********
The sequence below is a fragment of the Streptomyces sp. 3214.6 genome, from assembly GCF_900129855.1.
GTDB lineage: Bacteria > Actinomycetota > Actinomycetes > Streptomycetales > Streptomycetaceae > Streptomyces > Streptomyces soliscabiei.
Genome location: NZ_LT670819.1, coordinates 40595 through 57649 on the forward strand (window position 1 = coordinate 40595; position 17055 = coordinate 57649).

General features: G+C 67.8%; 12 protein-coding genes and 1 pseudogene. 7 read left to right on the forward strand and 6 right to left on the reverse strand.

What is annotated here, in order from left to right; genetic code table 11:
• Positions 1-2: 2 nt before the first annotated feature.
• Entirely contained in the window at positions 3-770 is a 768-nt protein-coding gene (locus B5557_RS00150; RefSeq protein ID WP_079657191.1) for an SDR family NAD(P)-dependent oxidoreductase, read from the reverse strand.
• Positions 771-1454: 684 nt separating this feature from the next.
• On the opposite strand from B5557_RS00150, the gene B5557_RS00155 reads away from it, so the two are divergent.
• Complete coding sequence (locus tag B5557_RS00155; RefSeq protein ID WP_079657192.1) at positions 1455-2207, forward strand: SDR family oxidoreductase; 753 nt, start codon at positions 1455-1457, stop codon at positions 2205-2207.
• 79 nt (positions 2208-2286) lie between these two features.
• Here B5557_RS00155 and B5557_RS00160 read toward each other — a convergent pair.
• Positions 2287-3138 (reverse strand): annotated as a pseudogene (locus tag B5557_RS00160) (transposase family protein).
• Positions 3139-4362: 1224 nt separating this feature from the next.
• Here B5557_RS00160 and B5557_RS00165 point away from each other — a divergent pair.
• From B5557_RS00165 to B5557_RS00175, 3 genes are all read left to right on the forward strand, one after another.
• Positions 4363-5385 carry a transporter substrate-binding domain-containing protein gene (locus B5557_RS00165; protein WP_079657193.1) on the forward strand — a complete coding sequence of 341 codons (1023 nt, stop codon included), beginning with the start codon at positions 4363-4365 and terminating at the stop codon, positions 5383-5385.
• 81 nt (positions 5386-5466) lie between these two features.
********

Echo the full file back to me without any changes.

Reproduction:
The sequence below is a fragment of the Streptomyces sp. 3214.6 genome, from assembly GCF_900129855.1.
GTDB lineage: Bacteria > Actinomycetota > Actinomycetes > Streptomycetales > Streptomycetaceae > Streptomyces > Streptomyces soliscabiei.
Genome location: NZ_LT670819.1, coordinates 40595 through 57649 on the forward strand (window position 1 = coordinate 40595; position 17055 = coordinate 57649).

General features: G+C 67.8%; 12 protein-coding genes and 1 pseudogene. 7 read left to right on the forward strand and 6 right to left on the reverse strand.

What is annotated here, in order from left to right; genetic code table 11:
• Positions 1-2: 2 nt before the first annotated feature.
• Entirely contained in the window at positions 3-770 is a 768-nt protein-coding gene (locus B5557_RS00150; RefSeq protein ID WP_079657191.1) for an SDR family NAD(P)-dependent oxidoreductase, read from the reverse strand.
• Positions 771-1454: 684 nt separating this feature from the next.
• On the opposite strand from B5557_RS00150, the gene B5557_RS00155 reads away from it, so the two are divergent.
• Complete coding sequence (locus tag B5557_RS00155; RefSeq protein ID WP_079657192.1) at positions 1455-2207, forward strand: SDR family oxidoreductase; 753 nt, start codon at positions 1455-1457, stop codon at positions 2205-2207.
• 79 nt (positions 2208-2286) lie between these two features.
• Here B5557_RS00155 and B5557_RS00160 read toward each other — a convergent pair.
• Positions 2287-3138 (reverse strand): annotated as a pseudogene (locus tag B5557_RS00160) (transposase family protein).
• Positions 3139-4362: 1224 nt separating this feature from the next.
• Here B5557_RS00160 and B5557_RS00165 point away from each other — a divergent pair.
• From B5557_RS00165 to B5557_RS00175, 3 genes are all read left to right on the forward strand, one after another.
• Positions 4363-5385 carry a transporter substrate-binding domain-containing protein gene (locus B5557_RS00165; protein WP_079657193.1) on the forward strand — a complete coding sequence of 341 codons (1023 nt, stop codon included), beginning with the start codon at positions 4363-4365 and terminating at the stop codon, positions 5383-5385.
• 81 nt (positions 5386-5466) lie between these two features.